On Earth, we get snow, rain, fog, hail, and sleet, and all of them are basically the same thing: water. For a true change of weather, you need to go to other worlds. Here's a tour of what to expect on a trip through our solar system.
Mars: Dry Ice Snow
Scientists have known for years that the polar caps of Mars are made of a combination of water ice and dry ice (or frozen carbon dioxide—the same stuff that makes fog when you dump it into a pot of water). But how does it get there? The ice caps grow and recede with the seasons (in the Hubble images above, the carbon dioxide is receding with the onset of spring), so either the carbon dioxide is freezing directly out of the atmosphere, or it's snowing. Scientists working with data from Mars Reconnaissance Orbiter recently solved the puzzle: MRO detected clouds of carbon dioxide crystals, and clear evidence of snow falling out of them. The snow would not fall as flakes, but as tiny cuboctohedrons (which have eight triangular faces and six square faces). On the surface, Mars snow probably looks like granulated sugar.
Venus: Sulfuric Acid Rain
Once thought to be our sister planet, Venus is, in actuality, a hellhole. The surface is over 462 degrees C (864 degrees F)—easily hot enough to melt lead—and the atmospheric pressure is about 92 times the pressure on Earth at sea level. It's also bone dry (water is baked out of the soil). But high up above the slowly rotating surface, where the winds whip violently, Venus is enshrouded by clouds of sulfuric acid (shown here in ultraviolet light from the Hubble Telescope). When it rains, the acid falls down to about 25 km before evaporating—at these temperatures, even sulfuric acid can't stay liquid. The vapor rises back up to recondense as clouds, giving Venus a liquid cycle confined entirely to the upper atmosphere.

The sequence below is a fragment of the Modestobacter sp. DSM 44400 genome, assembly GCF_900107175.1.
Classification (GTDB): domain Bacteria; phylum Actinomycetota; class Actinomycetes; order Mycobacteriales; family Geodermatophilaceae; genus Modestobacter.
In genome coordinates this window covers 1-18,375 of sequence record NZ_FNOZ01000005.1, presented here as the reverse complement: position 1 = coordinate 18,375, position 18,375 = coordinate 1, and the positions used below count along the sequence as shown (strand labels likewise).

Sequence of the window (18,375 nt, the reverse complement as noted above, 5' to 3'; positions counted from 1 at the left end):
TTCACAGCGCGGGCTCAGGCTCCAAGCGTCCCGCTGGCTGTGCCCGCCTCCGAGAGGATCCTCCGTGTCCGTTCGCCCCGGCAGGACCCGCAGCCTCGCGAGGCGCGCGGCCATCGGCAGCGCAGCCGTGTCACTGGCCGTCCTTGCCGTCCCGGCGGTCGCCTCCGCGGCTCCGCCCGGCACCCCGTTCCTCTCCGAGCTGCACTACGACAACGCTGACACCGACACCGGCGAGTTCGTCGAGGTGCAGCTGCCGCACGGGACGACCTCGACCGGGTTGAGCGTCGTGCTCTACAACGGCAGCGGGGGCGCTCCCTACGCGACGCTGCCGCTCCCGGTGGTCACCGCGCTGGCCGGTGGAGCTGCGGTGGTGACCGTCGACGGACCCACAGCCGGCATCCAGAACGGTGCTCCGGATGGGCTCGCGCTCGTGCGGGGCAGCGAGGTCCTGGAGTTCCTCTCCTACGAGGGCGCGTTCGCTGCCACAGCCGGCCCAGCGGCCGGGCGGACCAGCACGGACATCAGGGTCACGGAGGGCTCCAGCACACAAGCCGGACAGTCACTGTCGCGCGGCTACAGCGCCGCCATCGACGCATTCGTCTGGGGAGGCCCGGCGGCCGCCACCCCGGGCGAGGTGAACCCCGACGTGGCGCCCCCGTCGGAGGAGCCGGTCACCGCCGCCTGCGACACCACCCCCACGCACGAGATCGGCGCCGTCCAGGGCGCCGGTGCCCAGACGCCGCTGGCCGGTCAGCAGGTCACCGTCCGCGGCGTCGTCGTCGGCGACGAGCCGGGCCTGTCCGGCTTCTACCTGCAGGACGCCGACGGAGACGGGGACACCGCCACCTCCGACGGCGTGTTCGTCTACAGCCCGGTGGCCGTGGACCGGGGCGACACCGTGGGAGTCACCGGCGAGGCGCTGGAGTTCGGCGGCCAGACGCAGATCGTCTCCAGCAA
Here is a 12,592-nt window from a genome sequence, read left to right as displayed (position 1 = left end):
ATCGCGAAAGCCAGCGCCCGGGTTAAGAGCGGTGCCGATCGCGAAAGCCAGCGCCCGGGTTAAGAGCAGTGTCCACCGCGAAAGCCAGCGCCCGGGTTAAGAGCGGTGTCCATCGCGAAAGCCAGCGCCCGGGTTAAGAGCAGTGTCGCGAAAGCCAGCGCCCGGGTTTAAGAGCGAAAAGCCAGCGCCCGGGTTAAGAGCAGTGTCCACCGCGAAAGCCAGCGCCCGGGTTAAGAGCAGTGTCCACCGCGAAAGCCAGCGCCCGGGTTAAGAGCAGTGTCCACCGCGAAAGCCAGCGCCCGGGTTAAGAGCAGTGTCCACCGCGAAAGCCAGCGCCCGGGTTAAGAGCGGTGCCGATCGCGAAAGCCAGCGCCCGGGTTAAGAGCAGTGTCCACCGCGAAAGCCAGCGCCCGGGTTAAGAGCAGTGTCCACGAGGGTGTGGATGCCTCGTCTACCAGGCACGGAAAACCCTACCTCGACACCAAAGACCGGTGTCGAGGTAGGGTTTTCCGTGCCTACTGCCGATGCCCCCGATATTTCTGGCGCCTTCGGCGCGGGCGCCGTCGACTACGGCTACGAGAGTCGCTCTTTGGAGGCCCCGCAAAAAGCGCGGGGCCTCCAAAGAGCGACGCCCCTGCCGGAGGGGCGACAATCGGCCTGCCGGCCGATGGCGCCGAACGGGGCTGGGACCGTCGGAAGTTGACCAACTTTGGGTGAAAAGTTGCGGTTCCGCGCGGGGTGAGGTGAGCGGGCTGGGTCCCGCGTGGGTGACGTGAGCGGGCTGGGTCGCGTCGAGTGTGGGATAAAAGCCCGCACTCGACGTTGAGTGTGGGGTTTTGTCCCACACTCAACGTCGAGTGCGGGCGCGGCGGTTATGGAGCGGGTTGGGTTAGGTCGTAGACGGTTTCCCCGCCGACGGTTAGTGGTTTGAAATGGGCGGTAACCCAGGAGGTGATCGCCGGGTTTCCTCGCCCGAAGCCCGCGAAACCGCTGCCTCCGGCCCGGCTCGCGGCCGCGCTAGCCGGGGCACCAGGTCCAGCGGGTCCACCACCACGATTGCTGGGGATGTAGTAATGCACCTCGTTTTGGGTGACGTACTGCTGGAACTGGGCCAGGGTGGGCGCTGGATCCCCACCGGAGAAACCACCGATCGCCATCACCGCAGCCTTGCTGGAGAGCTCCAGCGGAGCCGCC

Io: Sulfur Dioxide Snow
Venus isn't the only hellhole in the solar system. Jupiter's moon Io would fit the bill pretty well, too. It's riddled with active volcanoes, covered in brimstone, and hiding a subsurface ocean of lava. And it snows the sort of snow you might get when Hell freezes over, because it too is made of brimstone: sulfur, and, more specifically, sulfur dioxide, which were detected when the Galileo orbiter flew through the volcanic plumes on its kamikaze mission in September 2003. Molten sulfur, heated to the boiling point below the surface of Io by torturous tidal flexing, sprays out of the volcanoes like a geyser would spray water on Earth. In the cold, airless void of space, the sulfur dioxide quickly crystalizes into tiny flakes; most of it falls back to the surface as a fluffy yellow snow. Galileo's sensors indicated that the particles were very small, perhaps 15-20 molecules apiece, so the snow would look extremely fine on the surface. In the photo above, the broad white semi circle of material is sulfur dioxide snow from a plume called Amirani.
Titan: Methane Rain
Titan is Saturn's largest moon, and the pictures revealed by Cassini and the Huygens lander show a world that looks surprisingly Earthlike, with riverbeds, lakes, and clouds. (The radar image above shows the shores of Kraken Mare, the largest known lake on Titan, with rivers flowing into it.) But this is deceptive. Titan is much colder: What looks like rock is water ice, and what looks like water is natural gas. A methane cycle (much like the water cycle on Earth) exists on Titan, driving seasonal rains that follow patterns (much like the ones tropical monsoons follow on Earth). When the season is right, the rain falls, filling vast but shallow basins bigger than our Great Lakes. As the seasons change, the lakes slowly evaporate. The vapor makes its way up into the atmosphere and condenses into clouds; the clouds drift to the other hemisphere as the weather shifts, and when the rain falls, it starts the next loop of the cycle.
Enceladus: Water and Ammonia Snow